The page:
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Alan Bean IN THE BEGINNING... Giclee On Paper

Alan Bean IN THE BEGINNING...  Giclee On Paper Alan Bean

Status: Only 1 Available | Condition: New | Edition:Limited Edition Giclee On Paper | Edition Size: Limited Edition 1000 | Dim:Image Size: 15 " X 17 1/4 " | Alan Bean| Item #: GWAB00007

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Alan Bean IN THE BEGINNING...  Giclee On Paper is eligible for layaway in 3 equal payments of $1,466.67 over 60 days.

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2/23/2020  $1,466.67 1st payment
3/24/2020  $1,466.67 2nd payment
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Available for purchase today, February  23, 2020

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IN THE BEGINNING...  Giclee On Paper

NOTES: On July 20, 1969, Neil Armstrong took one small step for a man and a giant leap for mankind. On November 15, 1969, Alan Bean also set foot on the Moon. Twenty-five years later, "In the Beginning" was created to celebrate the anniversary. "I knew that creating a painting to celebrate the twenty-fifth anniversary of the first lunar landing and the total Apollo program would be difficult," says Bean. "How does one show in a single painting the dedication, the intensity, the self-sacrifice, the sense of duty, history and patriotism that engulfed all of us in our quest for the Moon?" With a little help from his friends, that's how. Just as the Apollo program itself was the collaboration of many, Bean sought suggestions from fellow astronauts, artists and good friends before creating this image. The result is this stirring portrait of Neil Armstrong, the first man on the Moon, celebrating their accomplishment in red, white and blue while Gene Cernan, the latest moon explorer, gives a friendly wave at the planet they've temporarily left behind. Countersigners: Walter Cunningham and Wally Schirra (Apollo 7), Frank Borman (Apollo 8), Jim McDivitt and Rusty Schweickart (Apollo 9), Tom Stafford (Apollo 10), Buzz Aldrin and Michael Collins (Apollo 11), Alan Bean, Charles Conrad Jr. and Dick Gordon (Apollo 12), Fred W. Haise and Jim Lovell (Apollo 13), Edgar Mitchell, Stuart A. Roosa and Alan B. Shephard Jr. (Apollo 14), Dave Scott and Al Worden (Apollo 15), Charlie Duke (Apollo 16) and Harrison H. "Jack" Schmitt (Apollo 17)..

IN THE BEGINNING...  Giclee On Paper by Alan Bean  is signed by the artist and comes with a certificate of authenticity.

Alan Bean bio

Captain Alan Bean was the lunar module pilot on Apollo 12, the fourth man to walk on the moon and commander of Skylab 2. "I am fortunate enough to have seen sights no other artist ever has," Bean says. "I want my paintings to communicate an emotional experience in ways that photography cannot." Captain Bean creates his original works of art using a unique technique allowing the viewer to actually sense vestiges of the 20th century s most dramatic accomplishments. Pressed into the canvas surfaces are Captain Bean s authentic lunar boot "moonprints," impressions from a core tube-bit used to collect soil samples and marks from a hammer used to drive the staff of the American flag into the moon s surface. Moon dust, trapped on the patches on the outside of his suit, makes its way onto each original as well.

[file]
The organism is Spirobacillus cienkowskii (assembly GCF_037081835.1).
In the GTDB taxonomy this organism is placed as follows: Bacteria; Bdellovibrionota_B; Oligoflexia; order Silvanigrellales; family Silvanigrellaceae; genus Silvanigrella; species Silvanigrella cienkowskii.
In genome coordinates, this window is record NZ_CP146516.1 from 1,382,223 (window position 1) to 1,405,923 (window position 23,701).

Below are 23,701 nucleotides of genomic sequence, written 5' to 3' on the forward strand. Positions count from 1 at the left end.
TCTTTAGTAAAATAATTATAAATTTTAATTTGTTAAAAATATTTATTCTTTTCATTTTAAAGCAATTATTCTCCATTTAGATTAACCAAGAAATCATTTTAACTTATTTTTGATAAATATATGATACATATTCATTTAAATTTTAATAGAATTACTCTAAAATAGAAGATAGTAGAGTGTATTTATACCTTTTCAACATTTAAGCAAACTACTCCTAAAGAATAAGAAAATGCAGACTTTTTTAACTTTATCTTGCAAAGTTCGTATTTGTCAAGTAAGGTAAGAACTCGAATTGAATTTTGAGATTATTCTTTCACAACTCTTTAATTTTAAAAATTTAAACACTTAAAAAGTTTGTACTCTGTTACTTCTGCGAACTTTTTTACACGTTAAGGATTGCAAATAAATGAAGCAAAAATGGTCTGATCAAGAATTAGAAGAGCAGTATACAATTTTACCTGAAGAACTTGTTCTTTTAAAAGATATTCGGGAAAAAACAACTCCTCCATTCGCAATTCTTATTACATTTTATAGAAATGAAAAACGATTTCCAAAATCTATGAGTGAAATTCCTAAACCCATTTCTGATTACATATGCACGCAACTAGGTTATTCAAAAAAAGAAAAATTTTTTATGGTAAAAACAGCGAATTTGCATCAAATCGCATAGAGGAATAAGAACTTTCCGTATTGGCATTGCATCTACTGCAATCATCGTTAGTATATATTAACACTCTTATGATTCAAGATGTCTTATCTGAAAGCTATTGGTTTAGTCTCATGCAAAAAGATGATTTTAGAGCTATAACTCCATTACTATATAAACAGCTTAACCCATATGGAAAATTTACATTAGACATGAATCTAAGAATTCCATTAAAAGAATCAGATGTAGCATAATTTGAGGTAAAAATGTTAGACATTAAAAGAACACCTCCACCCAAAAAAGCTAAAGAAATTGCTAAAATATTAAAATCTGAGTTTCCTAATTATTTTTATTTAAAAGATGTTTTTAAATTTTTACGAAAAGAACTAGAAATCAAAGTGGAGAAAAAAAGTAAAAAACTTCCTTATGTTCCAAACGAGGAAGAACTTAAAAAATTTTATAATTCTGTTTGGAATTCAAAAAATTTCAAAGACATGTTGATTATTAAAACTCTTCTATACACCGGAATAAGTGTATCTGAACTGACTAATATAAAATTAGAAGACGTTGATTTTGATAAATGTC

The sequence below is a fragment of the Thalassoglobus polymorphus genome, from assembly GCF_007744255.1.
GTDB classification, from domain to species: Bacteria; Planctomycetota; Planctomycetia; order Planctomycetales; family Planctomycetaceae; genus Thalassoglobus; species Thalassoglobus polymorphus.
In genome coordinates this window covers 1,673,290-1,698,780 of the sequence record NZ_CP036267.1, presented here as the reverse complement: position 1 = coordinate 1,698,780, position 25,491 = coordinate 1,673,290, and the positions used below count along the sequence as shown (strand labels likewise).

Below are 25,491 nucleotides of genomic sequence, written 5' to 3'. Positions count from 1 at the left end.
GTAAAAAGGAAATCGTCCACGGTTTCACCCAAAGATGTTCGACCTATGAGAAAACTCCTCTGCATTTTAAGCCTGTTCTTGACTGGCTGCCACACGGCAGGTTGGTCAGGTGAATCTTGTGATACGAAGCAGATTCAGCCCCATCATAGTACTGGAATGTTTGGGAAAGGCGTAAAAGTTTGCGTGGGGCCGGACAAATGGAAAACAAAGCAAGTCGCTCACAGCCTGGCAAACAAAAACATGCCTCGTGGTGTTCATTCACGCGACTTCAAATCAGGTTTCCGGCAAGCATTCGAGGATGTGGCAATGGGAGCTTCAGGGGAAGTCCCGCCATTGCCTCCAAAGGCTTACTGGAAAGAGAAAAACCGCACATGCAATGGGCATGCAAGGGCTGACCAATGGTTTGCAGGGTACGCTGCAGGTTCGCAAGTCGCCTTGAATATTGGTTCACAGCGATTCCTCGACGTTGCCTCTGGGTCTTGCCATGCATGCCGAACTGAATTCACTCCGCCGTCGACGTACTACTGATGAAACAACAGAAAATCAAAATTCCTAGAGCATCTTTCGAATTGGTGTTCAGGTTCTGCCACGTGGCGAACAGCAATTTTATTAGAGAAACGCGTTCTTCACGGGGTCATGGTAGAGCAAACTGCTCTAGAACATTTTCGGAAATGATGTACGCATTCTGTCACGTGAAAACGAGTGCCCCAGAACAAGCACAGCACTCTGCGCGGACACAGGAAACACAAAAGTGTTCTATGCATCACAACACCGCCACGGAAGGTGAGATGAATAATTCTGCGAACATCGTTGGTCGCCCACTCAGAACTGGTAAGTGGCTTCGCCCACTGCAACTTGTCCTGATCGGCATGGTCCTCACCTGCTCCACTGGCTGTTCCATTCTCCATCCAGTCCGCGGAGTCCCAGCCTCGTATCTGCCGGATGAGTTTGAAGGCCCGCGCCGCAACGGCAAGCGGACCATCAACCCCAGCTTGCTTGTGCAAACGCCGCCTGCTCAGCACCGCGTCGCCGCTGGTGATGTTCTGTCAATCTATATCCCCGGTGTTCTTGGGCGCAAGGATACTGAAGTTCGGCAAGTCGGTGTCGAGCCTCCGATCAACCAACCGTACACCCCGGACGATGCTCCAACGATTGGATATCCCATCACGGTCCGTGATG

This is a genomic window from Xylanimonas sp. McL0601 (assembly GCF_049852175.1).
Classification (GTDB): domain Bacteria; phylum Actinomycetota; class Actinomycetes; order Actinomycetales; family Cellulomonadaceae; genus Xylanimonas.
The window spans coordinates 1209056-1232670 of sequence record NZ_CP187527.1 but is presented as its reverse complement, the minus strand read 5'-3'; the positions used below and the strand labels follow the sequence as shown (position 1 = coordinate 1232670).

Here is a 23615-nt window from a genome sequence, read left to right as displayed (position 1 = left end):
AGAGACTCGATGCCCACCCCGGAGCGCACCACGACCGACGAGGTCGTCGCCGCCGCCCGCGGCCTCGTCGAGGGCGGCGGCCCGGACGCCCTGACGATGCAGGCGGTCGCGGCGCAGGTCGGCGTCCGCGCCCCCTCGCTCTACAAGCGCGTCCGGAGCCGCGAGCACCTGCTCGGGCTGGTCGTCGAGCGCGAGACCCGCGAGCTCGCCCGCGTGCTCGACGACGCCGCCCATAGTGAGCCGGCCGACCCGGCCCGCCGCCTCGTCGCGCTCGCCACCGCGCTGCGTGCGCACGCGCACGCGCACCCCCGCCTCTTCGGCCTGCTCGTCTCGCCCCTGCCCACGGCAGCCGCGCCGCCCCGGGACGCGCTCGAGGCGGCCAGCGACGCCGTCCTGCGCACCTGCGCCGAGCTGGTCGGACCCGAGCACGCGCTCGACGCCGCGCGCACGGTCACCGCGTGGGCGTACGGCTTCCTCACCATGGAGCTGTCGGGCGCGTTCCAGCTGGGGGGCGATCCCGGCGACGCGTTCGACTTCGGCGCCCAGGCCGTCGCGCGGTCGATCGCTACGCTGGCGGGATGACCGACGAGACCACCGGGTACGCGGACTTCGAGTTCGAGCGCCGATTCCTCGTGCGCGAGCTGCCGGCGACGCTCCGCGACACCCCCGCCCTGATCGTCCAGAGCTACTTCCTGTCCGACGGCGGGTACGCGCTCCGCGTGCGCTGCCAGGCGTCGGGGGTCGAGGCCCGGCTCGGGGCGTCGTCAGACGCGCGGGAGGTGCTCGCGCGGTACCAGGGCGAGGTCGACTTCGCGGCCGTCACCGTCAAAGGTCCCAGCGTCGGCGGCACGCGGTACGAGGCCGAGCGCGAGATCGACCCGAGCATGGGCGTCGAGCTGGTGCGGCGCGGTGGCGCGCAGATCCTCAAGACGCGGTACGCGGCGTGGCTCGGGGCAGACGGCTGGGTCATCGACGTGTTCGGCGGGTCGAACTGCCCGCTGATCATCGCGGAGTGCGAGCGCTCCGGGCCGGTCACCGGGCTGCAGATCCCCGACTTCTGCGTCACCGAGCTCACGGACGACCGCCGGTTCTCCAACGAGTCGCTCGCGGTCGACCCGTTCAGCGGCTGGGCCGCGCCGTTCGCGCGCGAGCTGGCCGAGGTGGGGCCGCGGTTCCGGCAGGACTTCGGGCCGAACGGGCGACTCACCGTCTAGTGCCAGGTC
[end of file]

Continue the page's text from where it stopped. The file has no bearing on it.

Each print and canvas is an historical record of the lunar experience, as each is signed by moonwalker Captain Alan Bean, with most countersigned by other moonwalkers and astronauts.This may be your only chance to own such a visionary and historic celebration of man s greatest achievement. NASA was sometimes asked "Why not send an artist to the moon?" It turns out they did.

Alan Bean—Apollo XII astronaut, commander of Skylab II and artist—was born in 1932 in Wheeler, Texas. In 1950 he was selected for an NROTC scholarship at the University of Texas at Austin. In 1955, he was commissioned an ensign in the United States Navy. Holder of eleven world records in space and astronautics, as well as numerous national and international honors, Alan Bean has had a most distinguished peacetime career. His awards include two NASA Distinguished Service Medals, the Yuri Gagarin Gold Medal and the Robert J. Collier Trophy. As part of the Apollo XII crew, he became the fourth of only twelve men ever to walk on the Moon. As the spacecraft commander of Skylab Mission II, he set a world record: 24,400,000 miles traveled during the 59-day flight. He has also launched himself successfully into a new career as an artist. When he wasn t flying, Bean always enjoyed painting as a hobby. Attending night classes at St. Mary s College in Maryland in 1962, Alan experimented with landscapes. During training and between missions as a test pilot and astronaut, he continued private art lessons. On space voyages, his artist s eye and talent enabled him to document impressions of the Moon and space to be preserved later on canvas. His art reflects the attention to detail of the aeronautical engineer, the respect for the unknown of the astronaut and the unabashed appreciation of a skilled painter. The space program has seen unprecedented achievements and Bean realized that most of those who participated actively in this adventure would be gone in forty years. He knew that if any credible artistic impressions were to remain for future generations, he must paint them now. "My decision to resign from NASA in 1981 was based on the fact that I am fortunate enough to have seen sights no other artist ever has," Bean said, "and I hope to communicate these experiences through art." Bean s book Apollo: An Eyewitness Account which chronicles his first-person experience as an Apollo astronaut in words and paintings was received with critical and popular acclaim upon its publication in 1998.